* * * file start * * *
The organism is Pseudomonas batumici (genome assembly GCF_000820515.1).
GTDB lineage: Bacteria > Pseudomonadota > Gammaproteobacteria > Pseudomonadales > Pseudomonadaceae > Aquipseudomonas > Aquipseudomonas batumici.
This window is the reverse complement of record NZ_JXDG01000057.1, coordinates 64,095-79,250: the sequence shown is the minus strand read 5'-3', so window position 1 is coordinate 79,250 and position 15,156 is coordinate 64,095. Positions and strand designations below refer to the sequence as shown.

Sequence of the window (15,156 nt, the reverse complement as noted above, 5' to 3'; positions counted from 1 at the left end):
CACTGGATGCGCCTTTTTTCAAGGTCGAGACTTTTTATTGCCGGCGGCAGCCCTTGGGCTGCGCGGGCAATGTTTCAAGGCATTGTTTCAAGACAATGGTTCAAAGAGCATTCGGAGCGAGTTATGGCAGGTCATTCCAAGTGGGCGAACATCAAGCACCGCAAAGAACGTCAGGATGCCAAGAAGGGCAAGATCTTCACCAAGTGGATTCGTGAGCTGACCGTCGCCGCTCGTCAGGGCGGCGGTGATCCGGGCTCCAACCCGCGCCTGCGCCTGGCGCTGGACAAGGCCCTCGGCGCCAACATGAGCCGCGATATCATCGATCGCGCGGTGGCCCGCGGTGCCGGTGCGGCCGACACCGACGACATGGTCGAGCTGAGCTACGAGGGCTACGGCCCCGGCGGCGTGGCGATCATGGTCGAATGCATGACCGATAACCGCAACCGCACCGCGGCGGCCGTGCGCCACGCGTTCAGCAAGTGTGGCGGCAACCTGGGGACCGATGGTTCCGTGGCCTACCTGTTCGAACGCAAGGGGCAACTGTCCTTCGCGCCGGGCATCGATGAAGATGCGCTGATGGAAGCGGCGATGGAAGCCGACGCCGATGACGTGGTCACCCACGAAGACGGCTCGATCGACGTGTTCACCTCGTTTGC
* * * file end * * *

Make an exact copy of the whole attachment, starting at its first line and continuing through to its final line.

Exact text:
The organism is Pseudomonas batumici (genome assembly GCF_000820515.1).
GTDB lineage: Bacteria > Pseudomonadota > Gammaproteobacteria > Pseudomonadales > Pseudomonadaceae > Aquipseudomonas > Aquipseudomonas batumici.
This window is the reverse complement of record NZ_JXDG01000057.1, coordinates 64,095-79,250: the sequence shown is the minus strand read 5'-3', so window position 1 is coordinate 79,250 and position 15,156 is coordinate 64,095. Positions and strand designations below refer to the sequence as shown.

Sequence of the window (15,156 nt, the reverse complement as noted above, 5' to 3'; positions counted from 1 at the left end):
CACTGGATGCGCCTTTTTTCAAGGTCGAGACTTTTTATTGCCGGCGGCAGCCCTTGGGCTGCGCGGGCAATGTTTCAAGGCATTGTTTCAAGACAATGGTTCAAAGAGCATTCGGAGCGAGTTATGGCAGGTCATTCCAAGTGGGCGAACATCAAGCACCGCAAAGAACGTCAGGATGCCAAGAAGGGCAAGATCTTCACCAAGTGGATTCGTGAGCTGACCGTCGCCGCTCGTCAGGGCGGCGGTGATCCGGGCTCCAACCCGCGCCTGCGCCTGGCGCTGGACAAGGCCCTCGGCGCCAACATGAGCCGCGATATCATCGATCGCGCGGTGGCCCGCGGTGCCGGTGCGGCCGACACCGACGACATGGTCGAGCTGAGCTACGAGGGCTACGGCCCCGGCGGCGTGGCGATCATGGTCGAATGCATGACCGATAACCGCAACCGCACCGCGGCGGCCGTGCGCCACGCGTTCAGCAAGTGTGGCGGCAACCTGGGGACCGATGGTTCCGTGGCCTACCTGTTCGAACGCAAGGGGCAACTGTCCTTCGCGCCGGGCATCGATGAAGATGCGCTGATGGAAGCGGCGATGGAAGCCGACGCCGATGACGTGGTCACCCACGAAGACGGCTCGATCGACGTGTTCACCTCGTTTGC